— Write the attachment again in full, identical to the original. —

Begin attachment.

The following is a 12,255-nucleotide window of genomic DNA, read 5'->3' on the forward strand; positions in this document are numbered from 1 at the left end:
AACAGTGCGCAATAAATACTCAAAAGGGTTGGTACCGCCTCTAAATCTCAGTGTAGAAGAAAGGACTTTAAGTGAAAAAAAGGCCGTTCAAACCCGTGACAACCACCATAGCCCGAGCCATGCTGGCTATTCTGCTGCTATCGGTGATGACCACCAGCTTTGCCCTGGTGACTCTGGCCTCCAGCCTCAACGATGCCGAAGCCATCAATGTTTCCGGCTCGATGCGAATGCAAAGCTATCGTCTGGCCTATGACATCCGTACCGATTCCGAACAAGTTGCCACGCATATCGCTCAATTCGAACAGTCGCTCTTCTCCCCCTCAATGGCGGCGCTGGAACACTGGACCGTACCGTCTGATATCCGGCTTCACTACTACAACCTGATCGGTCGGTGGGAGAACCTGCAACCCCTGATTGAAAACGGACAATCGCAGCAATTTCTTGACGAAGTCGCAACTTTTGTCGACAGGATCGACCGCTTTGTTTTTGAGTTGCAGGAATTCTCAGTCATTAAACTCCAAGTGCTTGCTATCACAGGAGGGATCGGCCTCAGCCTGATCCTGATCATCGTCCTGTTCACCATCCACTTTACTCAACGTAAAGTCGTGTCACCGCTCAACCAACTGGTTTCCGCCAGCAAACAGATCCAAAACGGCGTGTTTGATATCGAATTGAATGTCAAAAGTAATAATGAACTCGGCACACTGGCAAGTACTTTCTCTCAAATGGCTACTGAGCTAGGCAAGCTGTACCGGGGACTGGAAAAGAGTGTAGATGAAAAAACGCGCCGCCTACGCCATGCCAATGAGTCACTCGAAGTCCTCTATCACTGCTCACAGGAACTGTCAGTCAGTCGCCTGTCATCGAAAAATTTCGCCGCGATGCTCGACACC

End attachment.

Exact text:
The following is a 12,255-nucleotide window of genomic DNA, read 5'->3' on the forward strand; positions in this document are numbered from 1 at the left end:
AACAGTGCGCAATAAATACTCAAAAGGGTTGGTACCGCCTCTAAATCTCAGTGTAGAAGAAAGGACTTTAAGTGAAAAAAAGGCCGTTCAAACCCGTGACAACCACCATAGCCCGAGCCATGCTGGCTATTCTGCTGCTATCGGTGATGACCACCAGCTTTGCCCTGGTGACTCTGGCCTCCAGCCTCAACGATGCCGAAGCCATCAATGTTTCCGGCTCGATGCGAATGCAAAGCTATCGTCTGGCCTATGACATCCGTACCGATTCCGAACAAGTTGCCACGCATATCGCTCAATTCGAACAGTCGCTCTTCTCCCCCTCAATGGCGGCGCTGGAACACTGGACCGTACCGTCTGATATCCGGCTTCACTACTACAACCTGATCGGTCGGTGGGAGAACCTGCAACCCCTGATTGAAAACGGACAATCGCAGCAATTTCTTGACGAAGTCGCAACTTTTGTCGACAGGATCGACCGCTTTGTTTTTGAGTTGCAGGAATTCTCAGTCATTAAACTCCAAGTGCTTGCTATCACAGGAGGGATCGGCCTCAGCCTGATCCTGATCATCGTCCTGTTCACCATCCACTTTACTCAACGTAAAGTCGTGTCACCGCTCAACCAACTGGTTTCCGCCAGCAAACAGATCCAAAACGGCGTGTTTGATATCGAATTGAATGTCAAAAGTAATAATGAACTCGGCACACTGGCAAGTACTTTCTCTCAAATGGCTACTGAGCTAGGCAAGCTGTACCGGGGACTGGAAAAGAGTGTAGATGAAAAAACGCGCCGCCTACGCCATGCCAATGAGTCACTCGAAGTCCTCTATCACTGCTCACAGGAACTGTCAGTCAGTCGCCTGTCATCGAAAAATTTCGCCGCGATGCTCGACACC